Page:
Novel Writing: Dealing With the Anxiety of Getting Started
Before we start learning the nuts and bolts of novel writing, let’s deal with some of our boogiemen. Face it, we may want to write—we may get a million dollar idea every day, but actually putting pen to paper—fingers to keyboard can fill us with dread. As Black people, most of us have been taught to be humble. There is nothing humble about writing. If we write things we want others to read, we must first believe that we have something to say that others will find interesting or helpful. We might interpret that as arrogance. Others may interpret that as putting on airs. Remember the words of Marianne Williamson, “Our deepest fear is not that we are inadequate. Our deepest fear is that we are powerful beyond measure.” Writing is an act of defiance against everything the massa has trained us to believe about ourselves. It’s easier to sit back and complain about how Whites misrepresent us than it is to dare to represent ourselves. If you are following this tutorial on writing, you are taking that dare.
To begin writing, we must first read—just like a singer begins by listening to music. This, however, is a two edged sword that can derail us if we aren’t careful. When I first thought of writing my autobiography, I started by rereading one of Maya Angelou’s autobiographies, just to get a feel for what that genre expected of me. Because I was unaware of the pitfalls, that was a big mistake for me. I read her stuff and said “Oh my God! I can‘t do that!” I was so discouraged by the sheer magnitude of her standard that I nearly gave the project up as a lost cause. Of course, I couldn’t give it up. It was in my heart to write that book and it would not let me rest until I did. Maya Angelou, Richard Wright, Samuel Delany, Toni Morrison, Nalo Hopkinson, et al, are not there to discourage us. They are at the vanguard of the heritage that is ours to claim, if we dare to do so.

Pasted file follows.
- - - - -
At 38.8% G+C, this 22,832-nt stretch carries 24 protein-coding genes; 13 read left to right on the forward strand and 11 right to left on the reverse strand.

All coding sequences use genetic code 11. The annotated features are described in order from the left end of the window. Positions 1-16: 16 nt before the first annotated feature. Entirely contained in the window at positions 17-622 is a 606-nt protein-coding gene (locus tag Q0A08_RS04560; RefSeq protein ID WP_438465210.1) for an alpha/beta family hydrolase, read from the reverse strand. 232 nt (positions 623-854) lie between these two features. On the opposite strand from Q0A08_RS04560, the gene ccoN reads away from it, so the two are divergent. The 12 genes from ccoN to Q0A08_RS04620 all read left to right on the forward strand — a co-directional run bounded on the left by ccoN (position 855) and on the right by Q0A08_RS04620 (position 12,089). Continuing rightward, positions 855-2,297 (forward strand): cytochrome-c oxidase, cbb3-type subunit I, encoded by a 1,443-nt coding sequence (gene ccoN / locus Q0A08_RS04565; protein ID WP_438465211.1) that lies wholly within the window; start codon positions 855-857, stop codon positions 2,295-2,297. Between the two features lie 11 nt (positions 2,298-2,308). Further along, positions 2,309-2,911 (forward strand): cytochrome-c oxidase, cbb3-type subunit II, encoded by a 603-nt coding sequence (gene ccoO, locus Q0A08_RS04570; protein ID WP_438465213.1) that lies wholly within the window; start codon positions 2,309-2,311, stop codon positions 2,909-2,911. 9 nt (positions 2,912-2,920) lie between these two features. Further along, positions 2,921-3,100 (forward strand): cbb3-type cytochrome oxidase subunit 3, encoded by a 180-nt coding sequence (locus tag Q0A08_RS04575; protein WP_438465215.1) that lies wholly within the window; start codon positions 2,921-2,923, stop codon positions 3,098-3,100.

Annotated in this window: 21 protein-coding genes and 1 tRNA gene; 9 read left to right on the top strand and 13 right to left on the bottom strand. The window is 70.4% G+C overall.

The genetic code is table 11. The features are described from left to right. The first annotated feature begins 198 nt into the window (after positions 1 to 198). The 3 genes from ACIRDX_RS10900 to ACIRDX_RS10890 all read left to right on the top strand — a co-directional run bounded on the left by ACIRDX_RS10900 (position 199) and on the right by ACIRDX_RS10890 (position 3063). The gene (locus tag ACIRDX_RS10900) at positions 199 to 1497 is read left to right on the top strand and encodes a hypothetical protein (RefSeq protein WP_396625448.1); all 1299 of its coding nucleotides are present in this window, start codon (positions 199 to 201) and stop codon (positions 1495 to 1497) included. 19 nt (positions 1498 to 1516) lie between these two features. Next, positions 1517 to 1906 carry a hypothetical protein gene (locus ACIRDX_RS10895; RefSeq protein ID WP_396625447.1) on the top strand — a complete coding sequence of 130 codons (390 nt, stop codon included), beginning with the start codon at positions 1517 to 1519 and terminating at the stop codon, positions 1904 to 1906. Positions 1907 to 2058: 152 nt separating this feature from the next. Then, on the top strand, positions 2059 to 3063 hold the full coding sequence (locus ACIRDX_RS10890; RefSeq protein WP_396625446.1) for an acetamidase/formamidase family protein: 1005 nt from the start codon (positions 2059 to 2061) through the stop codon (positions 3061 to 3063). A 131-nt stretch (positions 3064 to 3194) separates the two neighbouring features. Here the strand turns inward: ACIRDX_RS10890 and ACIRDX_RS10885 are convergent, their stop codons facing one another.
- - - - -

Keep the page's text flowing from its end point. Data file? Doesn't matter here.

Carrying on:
The Dreaded Black Sheet of Paper
The most daunting part of writing a book is looking at that first blank sheet of paper, knowing we have to fill it and hundred seventy pages like it with words that just aren’t there. As a writer, I don’t allow myself to become overwhelmed by the sheer magnitude of the whole darn thing. Instead, I break it down into little bite sized steps. This will happen, then that will happen. Build a skeleton, so to speak or a story line. Writing the novel will then be filling in the flesh on the bones or taking the story from the first step to the next. The story itself will be all the things that get you from point A to point B. Then you will have your first draft. There will be a lot of going back and forth, creating new ideas and discarding ones that aren’t working.
How do we do that? There isn’t just one way to do it. We might start with a character, and then think about the kinds of situations such a character would find him/herself in. We might start with a situation, then think of the kinds of characters who would create such a situation. We might start with a vague idea and just let it develop into situations and characters to dramatize that idea. We are creating worlds which don’t exist, so it doesn‘t matter what we start with. Start with whatever we have and let it flow. As writers, our favorite question should be “what if.” What would happen if we take a character like Uncle George and put him in the situation Uncle Harry is dealing with? Suppose we write about the situation that happened yesterday but instead of this happening, that happened? Let your imagination go for it and your story will fly.
Stayed tuned for the next chapter: How to structure a novel.
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